Every February, Canadians are invited to participate in Black History Month festivities and events that honour the legacy of Black Canadians, past and present. For 2018, the theme of the Government of Canada’s Black History Month campaign is Black Canadian Women: Stories of Strength, Courage and Vision.
February is Black History Month
By Patricia Leboeuf
Posted on Thursday February 8, 2018
Prime Minister announces the Government of Canada will officially recognize the International Decade for People of African Descent
OTTAWA - The Government of Canada is committed to build a better, more inclusive country that recognizes the contributions of all, and creates better opportunities for more Canadians.
The Prime Minister, Justin Trudeau, announced Jan. 30 that the Government of Canada will officially recognize the International Decade for People of African Descent. This Decade, which spans from 2015 to 2024, is an opportunity to highlight and celebrate the important contributions people of African descent have made to Canadian society. It also provides a framework for recognition, justice, and development to fight racism, discrimination, and the ongoing inequalities that Canadians of African descent face.
The Government of Canada has heard from concerned citizens and organizations from across Canada, including the Federation of Black Canadians, that we need to do more to work with and support Canadians of African descent.
In recognizing the International Decade, the Government of Canada commits to a better future for Black Canadians. This means learning more about the issues that affect Black Canadians, including improving research and data collection, so we can better understand the particular challenges they face. Mental health challenges and overrepresentation in the corrections system have been raised in particular by community leaders as barriers to Black Canadians experiencing full and equal participation across society.
Over the past two years, the Government of Canada has taken concrete measures to fight inequality and improve the lives of all Canadians, including those of African descent. We have helped parents with the high cost of raising kids through the Canada Child Benefit, and expanded the Canada Pension Plan so more people can retire with security and dignity. We have also made significant investments in student grant programs, mental health initiatives, and affordable child care, and introduced a National Housing Strategy that will solve housing security for many vulnerable Canadians.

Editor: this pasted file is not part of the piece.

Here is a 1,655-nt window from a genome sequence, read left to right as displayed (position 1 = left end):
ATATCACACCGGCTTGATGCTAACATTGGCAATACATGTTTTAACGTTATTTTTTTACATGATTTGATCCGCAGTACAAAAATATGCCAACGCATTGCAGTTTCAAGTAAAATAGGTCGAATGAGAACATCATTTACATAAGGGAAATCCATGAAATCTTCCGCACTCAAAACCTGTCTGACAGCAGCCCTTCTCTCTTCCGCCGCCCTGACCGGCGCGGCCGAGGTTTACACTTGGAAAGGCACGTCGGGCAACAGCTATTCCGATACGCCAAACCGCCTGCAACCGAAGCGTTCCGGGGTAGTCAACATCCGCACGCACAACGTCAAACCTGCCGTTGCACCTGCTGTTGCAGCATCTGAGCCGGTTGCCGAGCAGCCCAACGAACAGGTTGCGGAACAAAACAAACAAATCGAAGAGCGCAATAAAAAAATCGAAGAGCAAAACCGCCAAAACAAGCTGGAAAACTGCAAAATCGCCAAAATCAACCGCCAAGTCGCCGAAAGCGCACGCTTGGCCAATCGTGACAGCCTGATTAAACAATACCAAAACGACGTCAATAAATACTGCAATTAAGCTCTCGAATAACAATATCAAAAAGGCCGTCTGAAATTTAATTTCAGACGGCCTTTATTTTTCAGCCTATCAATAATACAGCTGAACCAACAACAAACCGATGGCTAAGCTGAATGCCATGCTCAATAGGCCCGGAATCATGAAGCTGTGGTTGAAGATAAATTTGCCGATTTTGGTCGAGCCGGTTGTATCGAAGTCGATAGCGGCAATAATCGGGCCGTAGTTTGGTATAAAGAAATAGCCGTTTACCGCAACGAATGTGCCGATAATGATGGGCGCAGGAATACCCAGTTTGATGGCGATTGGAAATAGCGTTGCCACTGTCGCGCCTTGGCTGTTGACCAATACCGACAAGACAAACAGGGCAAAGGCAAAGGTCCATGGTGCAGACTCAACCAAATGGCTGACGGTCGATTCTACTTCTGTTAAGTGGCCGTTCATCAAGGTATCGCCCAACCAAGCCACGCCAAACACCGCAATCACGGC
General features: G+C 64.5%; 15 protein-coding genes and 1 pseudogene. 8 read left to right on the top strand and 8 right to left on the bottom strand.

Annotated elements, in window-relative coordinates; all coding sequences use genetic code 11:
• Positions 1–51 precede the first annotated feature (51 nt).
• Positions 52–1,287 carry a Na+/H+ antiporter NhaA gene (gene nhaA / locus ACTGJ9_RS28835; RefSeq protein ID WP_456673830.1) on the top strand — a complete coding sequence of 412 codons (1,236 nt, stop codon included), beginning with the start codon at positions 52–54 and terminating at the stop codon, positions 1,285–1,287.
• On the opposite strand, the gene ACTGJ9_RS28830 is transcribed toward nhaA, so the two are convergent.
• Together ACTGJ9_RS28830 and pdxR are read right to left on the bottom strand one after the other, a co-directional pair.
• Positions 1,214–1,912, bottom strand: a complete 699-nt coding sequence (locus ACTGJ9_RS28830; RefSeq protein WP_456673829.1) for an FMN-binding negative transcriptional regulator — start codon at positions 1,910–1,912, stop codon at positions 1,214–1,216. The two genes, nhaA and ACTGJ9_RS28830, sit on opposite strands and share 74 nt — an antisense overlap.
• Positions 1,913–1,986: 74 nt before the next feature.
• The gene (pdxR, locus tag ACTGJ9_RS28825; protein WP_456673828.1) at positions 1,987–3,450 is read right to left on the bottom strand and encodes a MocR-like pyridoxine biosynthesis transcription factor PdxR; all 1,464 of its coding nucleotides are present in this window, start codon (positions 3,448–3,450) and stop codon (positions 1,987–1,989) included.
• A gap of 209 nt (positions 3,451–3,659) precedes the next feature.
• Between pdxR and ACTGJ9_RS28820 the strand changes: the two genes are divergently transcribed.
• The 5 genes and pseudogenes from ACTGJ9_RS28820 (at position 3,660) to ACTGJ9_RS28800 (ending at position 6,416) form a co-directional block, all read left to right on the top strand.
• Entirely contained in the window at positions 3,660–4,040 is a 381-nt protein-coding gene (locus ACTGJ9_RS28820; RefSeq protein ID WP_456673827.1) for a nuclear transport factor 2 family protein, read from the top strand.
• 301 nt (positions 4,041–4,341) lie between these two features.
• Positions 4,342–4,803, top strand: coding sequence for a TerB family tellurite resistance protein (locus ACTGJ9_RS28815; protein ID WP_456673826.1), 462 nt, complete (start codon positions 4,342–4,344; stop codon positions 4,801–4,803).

The Government of Canada will continue to build on these efforts, and create a country where more Canadians have a real and fair chance at success.
“Today is an important day for Canada. Our commitment to the International Decade will help us better address the very real and unique challenges that Black Canadians face, and bring us closer to a more just and inclusive country,”said Prime Minister Trudeau.
The International Decade for People of African Descent, proclaimed by the UN General Assembly resolution 68/237, began in 2015 and will be observed until 2024.
The theme for the International Decade is “People of African descent: recognition, justice and development.”
The objectives of the International Decade include promoting respect, protection of the human rights and fundamental freedoms of people of African descent, as well as encouraging a greater knowledge of and respect for the diverse heritage, culture, and contributions of these communities to society around the world.
The Government of Canada also honours Canadians of African descent and their role in Canadian history and society through its annual Black History Month campaign.